COVID-19 cases in Florida near 63,000 as more businesses reopen

1,270 new coronavirus cases reported Saturday by FDOH

The Florida Department of Health announced new positive coronavirus cases across the state days after the State entered the second phase of reopening.

The Florida Department of Health reported 1,270 new people have tested positive for the respiratory illness.

[READ MORE: Gov. Ron DeSantis says most of Florida will enter phase 2 of reopening Friday]

This brings the state’s total of all confirmed coronavirus cases since the disease was first detected in the state on March 1 to 62,758, as well as a total of 2,688 deaths.

Since March, 10,891 people with severe cases of the virus have required hospitalization. The state does not report the number of current patients in hospitals with the coronavirus or the number of individuals who have recovered from the disease after being diagnosed.

The newly reported cases also depend on the number of tests administered per day but the state doesn’t release private lab testing in its overall total so that percentage is difficult to determine.

[RELATED: Here’s what to expect as Florida enters phase 2 of reopening]

Multiple days this week, Florida has seen an increase of over 1,000 new coronavirus cases.

On Friday, the FDOH reported 1,305 new cases of COVID-19 since approximately the same time the day before and on Thursday, Florida broke its record for a single-day high of newly reported cases of COVID-19, with 1,419 new cases

If you are having trouble viewing the dashboard on mobile, click here.

Here’s a breakdown of coronavirus numbers by county in the Central Florida region:

CountyTotal casesTotal deathsTotal hospitalizations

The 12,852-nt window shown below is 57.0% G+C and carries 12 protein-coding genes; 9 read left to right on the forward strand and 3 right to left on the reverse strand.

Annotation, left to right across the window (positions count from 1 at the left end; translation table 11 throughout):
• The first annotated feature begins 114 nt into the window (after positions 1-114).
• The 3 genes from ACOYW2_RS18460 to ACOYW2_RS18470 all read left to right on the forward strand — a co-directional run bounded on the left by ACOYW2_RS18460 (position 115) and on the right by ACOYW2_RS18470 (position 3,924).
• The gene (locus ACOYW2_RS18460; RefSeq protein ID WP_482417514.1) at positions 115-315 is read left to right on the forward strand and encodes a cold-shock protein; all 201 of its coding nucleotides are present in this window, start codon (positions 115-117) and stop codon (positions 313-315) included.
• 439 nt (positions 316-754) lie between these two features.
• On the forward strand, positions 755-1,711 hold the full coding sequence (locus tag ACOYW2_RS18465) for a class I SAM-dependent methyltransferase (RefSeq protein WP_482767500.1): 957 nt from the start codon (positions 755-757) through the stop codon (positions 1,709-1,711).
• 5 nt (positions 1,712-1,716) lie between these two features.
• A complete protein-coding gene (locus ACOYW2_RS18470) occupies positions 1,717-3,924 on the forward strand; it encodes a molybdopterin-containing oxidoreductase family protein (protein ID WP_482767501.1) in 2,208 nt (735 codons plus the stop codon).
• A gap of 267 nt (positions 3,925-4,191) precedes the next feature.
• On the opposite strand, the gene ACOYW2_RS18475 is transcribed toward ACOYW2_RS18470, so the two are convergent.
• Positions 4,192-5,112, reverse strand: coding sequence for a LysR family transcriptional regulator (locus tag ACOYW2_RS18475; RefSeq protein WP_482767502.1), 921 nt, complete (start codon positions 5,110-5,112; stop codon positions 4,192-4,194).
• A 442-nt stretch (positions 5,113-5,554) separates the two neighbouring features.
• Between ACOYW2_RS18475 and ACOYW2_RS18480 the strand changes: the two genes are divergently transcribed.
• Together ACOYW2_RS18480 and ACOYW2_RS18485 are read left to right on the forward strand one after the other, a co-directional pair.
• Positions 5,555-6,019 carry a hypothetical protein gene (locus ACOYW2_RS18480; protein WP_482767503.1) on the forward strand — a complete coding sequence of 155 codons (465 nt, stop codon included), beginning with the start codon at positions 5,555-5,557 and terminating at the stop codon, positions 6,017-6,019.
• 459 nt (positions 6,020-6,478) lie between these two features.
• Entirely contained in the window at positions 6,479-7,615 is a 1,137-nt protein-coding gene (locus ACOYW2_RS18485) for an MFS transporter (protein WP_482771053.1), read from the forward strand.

Universal Orlando became the first of Orlando’s major theme park resorts to reopen by allowing annual pass-holders to return to its three parks Wednesday and Thursday. It opened to the general public Friday for the first time since mid-March.

The number of people allowed in was restricted to allow for social distancing, blue circles on the ground showed visitors where to stand to maintain 6-feet (2 meters) distance and a recording in English and Spanish played in a loop over loudspeakers at the entrance reminding park-goers to wear face masks and keep their distance.

Crosstown rival SeaWorld Orlando is set to reopen next week, as are two other SeaWorld-owned parks in Tampa, Busch Gardens Tampa Bay and Adventure Island.

Walt Disney World plans to welcome back visitors next month to its parks, and thousands of workers could start being recalled for work starting in mid-June, according to Unite Here Local 362.

To hear more about Central Florida theme parks working to r-open during the pandemic click or tap here.

According to the Associated Press, the government said that U.S. employers added 2.5 million workers to their payrolls last month, spelling a slight gain in the workforce, instead of a projected cut of another 8 million across the nation due to the COVID-19 pandemic.

While many experts cautioned against too much optimism, reiterating that it’s just one month of data and could be giving false hope, the report gives some hope for the American economy to recover faster than first anticipated.

The small light at the end of the tunnel isn’t spurring much optimism in the state of Florida, however.

While more Floridians will be able to get back to work under phase two, prospects are still grim for many who continue to struggle financially as the Florida Department of Economic Opportunity continues to frustrate many in its process of reimbursing unemployment claims.

Here are some things to know about Florida’s unemployment benefits:

  • The Florida Department of Economic Opportunity, which handles the state’s unemployment system, is now distributing benefit payments every two weeks instead of weekly.
  • People must log into CONNECT to claim their weeks, as long as they are unemployed, in order to receive payments.
  • This week Florida began administering aid to those who were unemployed prior to coronavirus-related layoffs, known as Pandemic Emergency Unemployment Compensation, or PEUC.

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